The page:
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Old Ironsides

Rating: 2.9
Ay, tear her tattered ensign down!
Long has it waved on high,
And many an eye has danced to see
That banner in the sky;
Beneath it rung the battle shout,
And burst the cannon's roar; --
The meteor of the ocean air
Shall sweep the clouds no more.
Her deck, once red with heroes' blood,
Where knelt the vanquished foe,
When winds were hurrying o'er the flood,
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Kim Barney 15 April 2015
I couldn't understand why Oliver would feel that way until I read the comment below by Viking Thrice, then it made perfect sense. Thank you, Viking! Where can we go to visit the ship today? Anyone know?
5 1 Reply
John Richter 15 April 2015
Aside from the wonderful story described by Viking below, man, how awesome to see such a delicately worded, beautiful piece of prose from one of our nations greatest men. I did not even know that Oliver was a poet, and have now discovered he was particularly good at it.... How wonderful it could be if all men tasked with sitting in judgment over a nation saw the world with artist's eyes... I should think the very thing that brought such deep meaning to Ironsides, battles and war, should become a forgotten travesty....
5 1 Reply
Frank Avon 15 April 2015
You may have in mind Oliver Wendell Holmes, Jr., who was a Supreme Court Justice from 1902 to 1932, when he retired at age 90. His father, Oliver Wendell Holmes, Sr., was a physician of note and the writer of 'The Autocrat of the Breakfast Table' and a good deal of poetry, including Old Ironsides, The Chambered Nautilus, and others frequently anthologized. He was known as one of the Fireside Poets along with Henry Wadsworth Longfellow, John Greenleaf Whitteir, James Russell Lowell, and William Cullen Bryant. (19th century American poets seem to have required three (usually) multisyllabic names.)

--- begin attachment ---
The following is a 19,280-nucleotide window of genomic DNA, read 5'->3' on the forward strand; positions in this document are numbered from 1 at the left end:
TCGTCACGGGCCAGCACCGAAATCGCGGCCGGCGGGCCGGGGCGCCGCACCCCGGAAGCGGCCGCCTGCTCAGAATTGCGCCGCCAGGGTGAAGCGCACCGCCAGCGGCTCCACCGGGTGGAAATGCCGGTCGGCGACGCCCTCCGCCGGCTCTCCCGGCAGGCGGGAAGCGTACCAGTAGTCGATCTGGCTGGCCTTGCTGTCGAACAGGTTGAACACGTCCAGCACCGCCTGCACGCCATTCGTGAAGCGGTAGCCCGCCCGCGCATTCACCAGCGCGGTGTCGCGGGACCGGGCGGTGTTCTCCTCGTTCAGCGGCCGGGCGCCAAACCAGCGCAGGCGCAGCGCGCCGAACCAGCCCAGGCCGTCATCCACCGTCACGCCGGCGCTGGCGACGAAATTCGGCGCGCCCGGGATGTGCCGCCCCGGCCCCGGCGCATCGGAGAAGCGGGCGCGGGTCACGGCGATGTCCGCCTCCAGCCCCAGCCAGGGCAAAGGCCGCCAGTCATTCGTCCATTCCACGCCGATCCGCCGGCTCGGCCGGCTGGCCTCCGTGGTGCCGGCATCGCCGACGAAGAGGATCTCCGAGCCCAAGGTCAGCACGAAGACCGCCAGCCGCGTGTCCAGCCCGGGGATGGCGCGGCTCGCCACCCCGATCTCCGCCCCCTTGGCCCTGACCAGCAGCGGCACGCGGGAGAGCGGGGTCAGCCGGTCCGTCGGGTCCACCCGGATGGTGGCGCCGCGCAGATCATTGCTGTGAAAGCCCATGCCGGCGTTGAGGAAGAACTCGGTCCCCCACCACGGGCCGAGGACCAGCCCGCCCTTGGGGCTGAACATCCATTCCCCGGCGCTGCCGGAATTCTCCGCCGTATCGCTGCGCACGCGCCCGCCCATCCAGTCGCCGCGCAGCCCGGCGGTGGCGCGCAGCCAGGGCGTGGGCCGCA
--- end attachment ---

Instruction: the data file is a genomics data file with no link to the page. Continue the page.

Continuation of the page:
0 0 Reply
Viking Thrice 01 January 2014
If I recall correctly, the US Department of the Navy had proposed to destroy the USS Consitution, otherwise known as Old Ironsides. Holmes read about this in a newspaper, and incensed by the report, wrote the poem above in protest. There was a public outcry as a result, and the government decided to scuttle its plans to, well, scuttle the ship. The poem retains great power, doesn't it?
8 2 Reply
Uptown Girl 12 March 2006
This is my great uncle. No kidding.
4 3 Reply

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